By Shelby Deering | Photo courtesy Travel Wisconsin
It’s fair to say that Frank Lloyd Wright is one of the most famous architects who ever lived, and in Wisconsin we can count ourselves lucky to see his designs all over the state. Born in 1867 and living to the ripe old age of 91, he designed over 1,000 structures in his lifetime, located from Arizona to Pennsylvania and even Japan.
In Wisconsin alone, he designed and built 60 structures, 43 of which are still standing today. Born in Richland Center, he spent portions of his childhood in Iowa, Rhode Island and Massachusetts, but his family eventually moved back to Wisconsin. He always felt rooted here, even when he was living in Chicago or traveling the globe.
In a piece Wright wrote in 1932 for Wisconsin magazine, he sang the praises of his home state, saying, “Wisconsin soil has put sap into my veins. Why, I should love her as I loved my mother, my old grandmother, and as I love my work.”
You can follow in the footsteps of Wright by visiting his old haunts around the state, spots that were near and dear to his heart.
THE UNIVERSITY OF WISCONSIN-MADISON
Although Wright’s time at UW-Madison was brief — he started in 1886 and left the next year (without completing a degree) to pursue his career as an up-and-coming architect — the school still counts him as a noteworthy student. In that time, he joined UW’s first fraternity established in 1857 — Phi Delta Theta. During your campus visit, stop by the storied Bascom and North halls where Wright studied civil engineering.
For more FLW: Take a drive by the Wright-designed Eugene Gilmore House (120 Ely Pl.) that overlooks the UW-Madison campus and Lake Mendota. It’s nicknamed “the Airplane House” because of its distinctive, plane-like shape.
SPRING GREEN & ALDEBARAN FARM
Some of Wright’s best childhood memories were spent living and working at his uncle’s farm outside of Spring Green. Built in 1861, it’s where Wright first developed his deep appreciation for nature. Nowadays, the longstanding Aldebaran Farm is an Airbnb, where you’ll take in the same view that Wright did back in the day. The well-appointed interiors reflect Wright’s trademark style and is even 100% solar-powered.
For more FLW: During your stay, linger over the stunning view of Jones Valley that Wright loved, and spot Wright designs at Taliesin, his main homestead, like the Midway Barns and the Romeo and Juliet Windmill. Take the full four-hour estate tour to see Taliesin in all its glory, including designs connected to his family, such as the Tan-y-Deri residence that he designed for his sister and Hillside, the school he designed for his aunts.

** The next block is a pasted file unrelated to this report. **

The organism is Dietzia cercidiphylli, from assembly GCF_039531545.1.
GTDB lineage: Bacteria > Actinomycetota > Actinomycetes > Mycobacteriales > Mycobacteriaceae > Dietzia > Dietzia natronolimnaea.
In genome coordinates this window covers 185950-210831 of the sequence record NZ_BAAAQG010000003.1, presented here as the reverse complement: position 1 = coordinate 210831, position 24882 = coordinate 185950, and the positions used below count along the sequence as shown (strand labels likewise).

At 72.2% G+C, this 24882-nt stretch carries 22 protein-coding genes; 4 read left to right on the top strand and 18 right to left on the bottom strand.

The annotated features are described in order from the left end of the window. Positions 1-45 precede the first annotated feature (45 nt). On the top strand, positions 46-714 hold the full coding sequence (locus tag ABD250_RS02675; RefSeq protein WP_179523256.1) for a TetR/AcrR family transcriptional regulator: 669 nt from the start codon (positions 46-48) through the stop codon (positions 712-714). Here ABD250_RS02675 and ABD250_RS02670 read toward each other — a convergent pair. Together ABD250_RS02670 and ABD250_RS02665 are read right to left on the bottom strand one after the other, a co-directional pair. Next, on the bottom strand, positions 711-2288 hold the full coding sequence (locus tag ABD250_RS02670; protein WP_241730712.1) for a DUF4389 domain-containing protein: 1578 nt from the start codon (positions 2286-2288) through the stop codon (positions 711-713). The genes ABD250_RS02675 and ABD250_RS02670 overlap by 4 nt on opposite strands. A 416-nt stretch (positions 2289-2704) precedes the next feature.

MADISON & LOCATION OF CHILDHOOD HOME
Wright’s fingerprints can be seen all over Madison, and that makes sense, since one of his childhood homes was in the capital city. The family’s home, located at 802 E. Gorham St., was demolished to make way for Mayor Adolph H. Kayser’s stately brick estate in 1902. Today, you can still view the building (which is now home to Yahara House, a mental health center) and the property where Wright spent his childhood days.
For more FLW: You’d be remiss to not view Wright’s posthumously built Monona Terrace while in town. Walk up to the rooftop and take in lakeside views and admire Wright’s clean-lined architecture. (Currently, the interior is only open for private events, but check back for when they offer guided tours again.) Other Madison designs include the Robert Lamp House (22 N. Butler St.) and the First Unitarian Society Meeting House (900 University Bay Dr.).
RICHLAND CENTER & POSSIBLE BIRTHPLACE
Head toward Richland Center, in western Wisconsin, to see Richland Center to see where Wright first came into the world. Historians aren’t exactly sure of the house where he was born, though. There have been seven homes that are thought to be possible birthplaces, and a couple are still standing today. They include The Weigley House (on the corner of Church Street and Second Street) and The Wertz House (moved to the 700 block of South Park Street), both located downtown.
For more FLW: See the Frank Lloyd Wright-designed A.D. German Warehouse, located at 300 S. Church St. Designed in 1915, you can’t miss his trademark geometric details gracing the bricks lining the roof.